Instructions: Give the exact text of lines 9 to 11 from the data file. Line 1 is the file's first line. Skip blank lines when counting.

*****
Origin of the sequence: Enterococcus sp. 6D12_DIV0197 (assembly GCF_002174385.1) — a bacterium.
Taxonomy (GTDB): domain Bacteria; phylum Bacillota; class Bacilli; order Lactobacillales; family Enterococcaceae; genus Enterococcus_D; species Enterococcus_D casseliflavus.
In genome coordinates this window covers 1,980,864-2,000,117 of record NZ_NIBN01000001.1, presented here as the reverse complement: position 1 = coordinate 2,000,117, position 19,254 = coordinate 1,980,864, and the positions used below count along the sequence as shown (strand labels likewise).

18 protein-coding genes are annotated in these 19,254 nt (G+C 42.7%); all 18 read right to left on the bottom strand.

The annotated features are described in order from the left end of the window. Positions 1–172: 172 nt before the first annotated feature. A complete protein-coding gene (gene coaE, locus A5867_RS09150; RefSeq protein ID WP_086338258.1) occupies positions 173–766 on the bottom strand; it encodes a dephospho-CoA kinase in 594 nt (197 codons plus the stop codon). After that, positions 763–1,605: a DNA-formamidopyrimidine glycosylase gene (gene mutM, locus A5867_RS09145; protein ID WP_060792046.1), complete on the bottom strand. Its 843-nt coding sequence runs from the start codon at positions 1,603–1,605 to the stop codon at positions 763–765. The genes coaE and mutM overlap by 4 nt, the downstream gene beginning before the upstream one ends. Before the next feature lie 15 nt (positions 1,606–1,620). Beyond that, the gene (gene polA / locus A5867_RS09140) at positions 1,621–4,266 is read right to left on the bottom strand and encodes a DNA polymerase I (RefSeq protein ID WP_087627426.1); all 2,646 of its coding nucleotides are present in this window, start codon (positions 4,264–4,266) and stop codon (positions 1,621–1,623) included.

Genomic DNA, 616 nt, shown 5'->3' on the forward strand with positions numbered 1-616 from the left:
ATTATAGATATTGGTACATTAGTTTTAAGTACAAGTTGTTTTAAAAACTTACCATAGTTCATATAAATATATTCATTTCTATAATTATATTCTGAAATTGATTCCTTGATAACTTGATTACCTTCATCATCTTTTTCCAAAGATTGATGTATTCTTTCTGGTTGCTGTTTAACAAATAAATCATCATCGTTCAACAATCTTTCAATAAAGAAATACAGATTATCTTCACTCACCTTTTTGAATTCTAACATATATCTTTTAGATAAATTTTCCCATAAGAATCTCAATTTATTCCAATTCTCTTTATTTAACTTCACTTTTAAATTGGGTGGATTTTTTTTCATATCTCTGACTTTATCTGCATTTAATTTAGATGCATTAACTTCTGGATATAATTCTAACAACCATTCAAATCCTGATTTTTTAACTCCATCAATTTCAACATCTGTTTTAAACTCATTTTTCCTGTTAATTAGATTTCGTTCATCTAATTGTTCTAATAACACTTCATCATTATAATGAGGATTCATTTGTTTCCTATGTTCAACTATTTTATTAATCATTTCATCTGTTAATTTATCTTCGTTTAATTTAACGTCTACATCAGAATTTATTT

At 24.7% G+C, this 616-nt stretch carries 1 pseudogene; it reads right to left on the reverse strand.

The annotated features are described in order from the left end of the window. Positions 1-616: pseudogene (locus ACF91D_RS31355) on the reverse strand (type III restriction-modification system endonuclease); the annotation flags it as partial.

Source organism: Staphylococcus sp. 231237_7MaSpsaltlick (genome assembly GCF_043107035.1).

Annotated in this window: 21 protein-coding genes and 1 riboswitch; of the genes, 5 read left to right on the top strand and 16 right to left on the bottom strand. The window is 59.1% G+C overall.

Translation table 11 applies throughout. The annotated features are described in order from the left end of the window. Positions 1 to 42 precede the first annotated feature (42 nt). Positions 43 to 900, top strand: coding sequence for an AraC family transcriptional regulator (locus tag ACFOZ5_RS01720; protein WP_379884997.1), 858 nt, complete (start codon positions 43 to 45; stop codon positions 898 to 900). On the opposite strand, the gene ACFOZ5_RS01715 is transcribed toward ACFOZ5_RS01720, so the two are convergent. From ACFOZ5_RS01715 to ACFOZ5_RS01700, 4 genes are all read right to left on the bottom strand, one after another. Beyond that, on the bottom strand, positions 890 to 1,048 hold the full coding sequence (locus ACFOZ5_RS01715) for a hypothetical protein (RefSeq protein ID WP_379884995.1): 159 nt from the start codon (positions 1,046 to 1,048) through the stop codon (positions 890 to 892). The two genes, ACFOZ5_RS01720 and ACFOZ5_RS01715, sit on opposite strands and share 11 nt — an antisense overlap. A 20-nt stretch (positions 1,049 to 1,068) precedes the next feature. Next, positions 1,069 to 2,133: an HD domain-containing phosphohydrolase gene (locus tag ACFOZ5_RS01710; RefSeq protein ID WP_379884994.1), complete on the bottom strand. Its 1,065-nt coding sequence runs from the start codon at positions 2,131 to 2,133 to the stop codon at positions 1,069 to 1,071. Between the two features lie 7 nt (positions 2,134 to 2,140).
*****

The annotated features are described in order from the left end of the window. Positions 1-616: pseudogene (locus ACF91D_RS31355) on the reverse strand (type III restriction-modification system endonuclease); the annotation flags it as partial.

Source organism: Staphylococcus sp. 231237_7MaSpsaltlick (genome assembly GCF_043107035.1).

Annotated in this window: 21 protein-coding genes and 1 riboswitch; of the genes, 5 read left to right on the top strand and 16 right to left on the bottom strand. The window is 59.1% G+C overall.